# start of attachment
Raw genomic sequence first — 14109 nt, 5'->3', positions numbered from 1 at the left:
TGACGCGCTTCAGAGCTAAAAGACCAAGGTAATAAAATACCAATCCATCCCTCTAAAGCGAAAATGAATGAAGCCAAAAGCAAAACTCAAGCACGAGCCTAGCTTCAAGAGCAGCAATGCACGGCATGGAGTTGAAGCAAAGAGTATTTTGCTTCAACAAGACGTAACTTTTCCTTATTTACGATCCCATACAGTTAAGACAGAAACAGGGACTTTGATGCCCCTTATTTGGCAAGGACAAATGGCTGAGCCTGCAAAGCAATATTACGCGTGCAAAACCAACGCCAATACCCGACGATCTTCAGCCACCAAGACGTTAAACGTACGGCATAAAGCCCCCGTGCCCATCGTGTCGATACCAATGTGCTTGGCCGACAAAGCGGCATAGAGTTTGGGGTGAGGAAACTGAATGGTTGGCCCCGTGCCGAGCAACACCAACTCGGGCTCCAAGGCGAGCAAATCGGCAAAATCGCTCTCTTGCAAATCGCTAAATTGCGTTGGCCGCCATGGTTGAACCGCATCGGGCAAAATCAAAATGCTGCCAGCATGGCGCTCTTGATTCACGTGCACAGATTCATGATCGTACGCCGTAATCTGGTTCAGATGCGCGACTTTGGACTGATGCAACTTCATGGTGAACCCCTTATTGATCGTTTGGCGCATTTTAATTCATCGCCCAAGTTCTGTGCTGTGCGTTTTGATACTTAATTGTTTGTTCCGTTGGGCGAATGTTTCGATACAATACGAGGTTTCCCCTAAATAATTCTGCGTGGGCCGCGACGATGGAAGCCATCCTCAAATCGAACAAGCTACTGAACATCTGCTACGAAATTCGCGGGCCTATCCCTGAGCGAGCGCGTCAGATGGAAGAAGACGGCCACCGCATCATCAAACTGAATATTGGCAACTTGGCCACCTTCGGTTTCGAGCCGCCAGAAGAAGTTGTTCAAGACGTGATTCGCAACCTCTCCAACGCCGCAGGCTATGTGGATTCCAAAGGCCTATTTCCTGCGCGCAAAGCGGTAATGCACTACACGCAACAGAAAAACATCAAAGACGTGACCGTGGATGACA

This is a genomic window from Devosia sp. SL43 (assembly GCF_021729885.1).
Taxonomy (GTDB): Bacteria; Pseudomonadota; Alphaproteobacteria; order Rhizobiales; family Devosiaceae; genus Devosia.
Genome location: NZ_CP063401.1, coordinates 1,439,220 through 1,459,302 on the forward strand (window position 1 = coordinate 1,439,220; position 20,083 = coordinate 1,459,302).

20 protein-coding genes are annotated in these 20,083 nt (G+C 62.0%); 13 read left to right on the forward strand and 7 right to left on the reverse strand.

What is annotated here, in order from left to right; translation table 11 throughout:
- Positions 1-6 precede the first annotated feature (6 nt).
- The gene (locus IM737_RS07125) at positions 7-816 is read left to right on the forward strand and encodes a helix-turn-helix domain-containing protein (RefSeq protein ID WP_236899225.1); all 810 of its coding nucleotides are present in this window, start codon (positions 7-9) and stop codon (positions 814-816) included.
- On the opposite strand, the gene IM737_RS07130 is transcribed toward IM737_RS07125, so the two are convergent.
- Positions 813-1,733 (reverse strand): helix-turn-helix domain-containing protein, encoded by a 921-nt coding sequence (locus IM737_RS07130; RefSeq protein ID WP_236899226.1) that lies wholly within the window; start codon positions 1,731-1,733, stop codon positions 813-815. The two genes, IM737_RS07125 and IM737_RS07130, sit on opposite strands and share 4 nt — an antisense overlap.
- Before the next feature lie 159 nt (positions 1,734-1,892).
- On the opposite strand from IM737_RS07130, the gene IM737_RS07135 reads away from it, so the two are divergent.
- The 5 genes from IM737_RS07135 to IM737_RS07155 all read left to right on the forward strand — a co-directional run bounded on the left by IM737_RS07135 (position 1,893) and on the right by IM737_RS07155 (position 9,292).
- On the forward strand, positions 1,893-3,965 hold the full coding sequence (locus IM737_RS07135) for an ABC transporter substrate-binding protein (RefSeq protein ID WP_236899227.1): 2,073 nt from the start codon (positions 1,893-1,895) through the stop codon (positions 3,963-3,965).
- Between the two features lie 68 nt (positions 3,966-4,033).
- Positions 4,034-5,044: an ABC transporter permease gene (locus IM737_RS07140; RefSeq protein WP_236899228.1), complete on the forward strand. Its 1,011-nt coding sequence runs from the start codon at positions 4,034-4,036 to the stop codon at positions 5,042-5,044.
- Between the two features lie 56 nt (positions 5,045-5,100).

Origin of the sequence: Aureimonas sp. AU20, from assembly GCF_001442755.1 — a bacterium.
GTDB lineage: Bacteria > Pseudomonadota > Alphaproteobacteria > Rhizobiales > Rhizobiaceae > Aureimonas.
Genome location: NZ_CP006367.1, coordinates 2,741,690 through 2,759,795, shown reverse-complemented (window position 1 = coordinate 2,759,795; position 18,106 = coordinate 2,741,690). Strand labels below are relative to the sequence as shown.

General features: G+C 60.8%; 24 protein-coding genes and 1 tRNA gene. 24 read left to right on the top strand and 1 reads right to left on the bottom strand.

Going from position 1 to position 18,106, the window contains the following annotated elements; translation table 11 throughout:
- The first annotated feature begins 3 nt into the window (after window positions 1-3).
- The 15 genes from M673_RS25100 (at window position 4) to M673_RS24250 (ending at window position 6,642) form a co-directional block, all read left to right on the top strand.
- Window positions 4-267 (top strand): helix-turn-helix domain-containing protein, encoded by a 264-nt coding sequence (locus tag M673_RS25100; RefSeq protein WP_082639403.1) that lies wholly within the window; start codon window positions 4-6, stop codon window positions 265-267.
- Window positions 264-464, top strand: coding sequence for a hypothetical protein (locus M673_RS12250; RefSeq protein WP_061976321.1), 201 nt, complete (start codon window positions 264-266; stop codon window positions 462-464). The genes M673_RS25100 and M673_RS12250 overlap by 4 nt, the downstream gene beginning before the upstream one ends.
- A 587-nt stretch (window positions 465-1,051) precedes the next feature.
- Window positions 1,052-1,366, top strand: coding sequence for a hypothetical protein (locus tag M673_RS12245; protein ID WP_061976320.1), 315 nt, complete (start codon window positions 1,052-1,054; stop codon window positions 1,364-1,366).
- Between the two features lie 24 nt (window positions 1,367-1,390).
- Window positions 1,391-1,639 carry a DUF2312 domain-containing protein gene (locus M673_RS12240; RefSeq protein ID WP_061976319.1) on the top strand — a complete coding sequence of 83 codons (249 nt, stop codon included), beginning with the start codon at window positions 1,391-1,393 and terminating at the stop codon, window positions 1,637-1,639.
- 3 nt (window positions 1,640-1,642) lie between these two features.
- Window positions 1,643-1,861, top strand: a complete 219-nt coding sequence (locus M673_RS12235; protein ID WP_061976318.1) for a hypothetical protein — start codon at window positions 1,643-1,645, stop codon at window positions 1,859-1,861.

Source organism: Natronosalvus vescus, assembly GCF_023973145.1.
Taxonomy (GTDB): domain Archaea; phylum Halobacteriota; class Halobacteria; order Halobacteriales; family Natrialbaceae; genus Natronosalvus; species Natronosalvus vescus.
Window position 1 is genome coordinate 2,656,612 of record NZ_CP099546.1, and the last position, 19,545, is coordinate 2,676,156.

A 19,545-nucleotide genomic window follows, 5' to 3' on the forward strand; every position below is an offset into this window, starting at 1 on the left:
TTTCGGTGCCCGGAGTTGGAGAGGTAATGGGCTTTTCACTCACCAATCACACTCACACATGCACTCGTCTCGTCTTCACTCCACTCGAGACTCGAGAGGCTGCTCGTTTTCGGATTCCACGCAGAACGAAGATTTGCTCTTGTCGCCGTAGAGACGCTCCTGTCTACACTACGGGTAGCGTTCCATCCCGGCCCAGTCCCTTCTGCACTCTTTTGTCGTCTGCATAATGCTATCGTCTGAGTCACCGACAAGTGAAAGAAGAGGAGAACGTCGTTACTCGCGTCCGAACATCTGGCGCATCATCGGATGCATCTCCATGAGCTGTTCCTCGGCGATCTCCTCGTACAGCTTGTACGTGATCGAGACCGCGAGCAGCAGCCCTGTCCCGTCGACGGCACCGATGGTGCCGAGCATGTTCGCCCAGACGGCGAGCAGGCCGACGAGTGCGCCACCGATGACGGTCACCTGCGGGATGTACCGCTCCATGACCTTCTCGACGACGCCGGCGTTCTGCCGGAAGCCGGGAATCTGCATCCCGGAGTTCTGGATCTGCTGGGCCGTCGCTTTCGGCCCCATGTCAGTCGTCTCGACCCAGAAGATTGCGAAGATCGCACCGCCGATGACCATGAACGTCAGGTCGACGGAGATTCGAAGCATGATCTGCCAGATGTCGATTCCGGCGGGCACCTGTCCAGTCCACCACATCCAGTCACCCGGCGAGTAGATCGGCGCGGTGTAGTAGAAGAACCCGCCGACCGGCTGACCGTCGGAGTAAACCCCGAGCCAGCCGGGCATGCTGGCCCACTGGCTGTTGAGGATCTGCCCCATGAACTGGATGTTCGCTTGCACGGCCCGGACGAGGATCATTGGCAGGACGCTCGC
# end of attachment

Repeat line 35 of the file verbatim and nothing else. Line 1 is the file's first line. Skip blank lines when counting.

Taxonomy (GTDB): domain Archaea; phylum Halobacteriota; class Halobacteria; order Halobacteriales; family Natrialbaceae; genus Natronosalvus; species Natronosalvus vescus.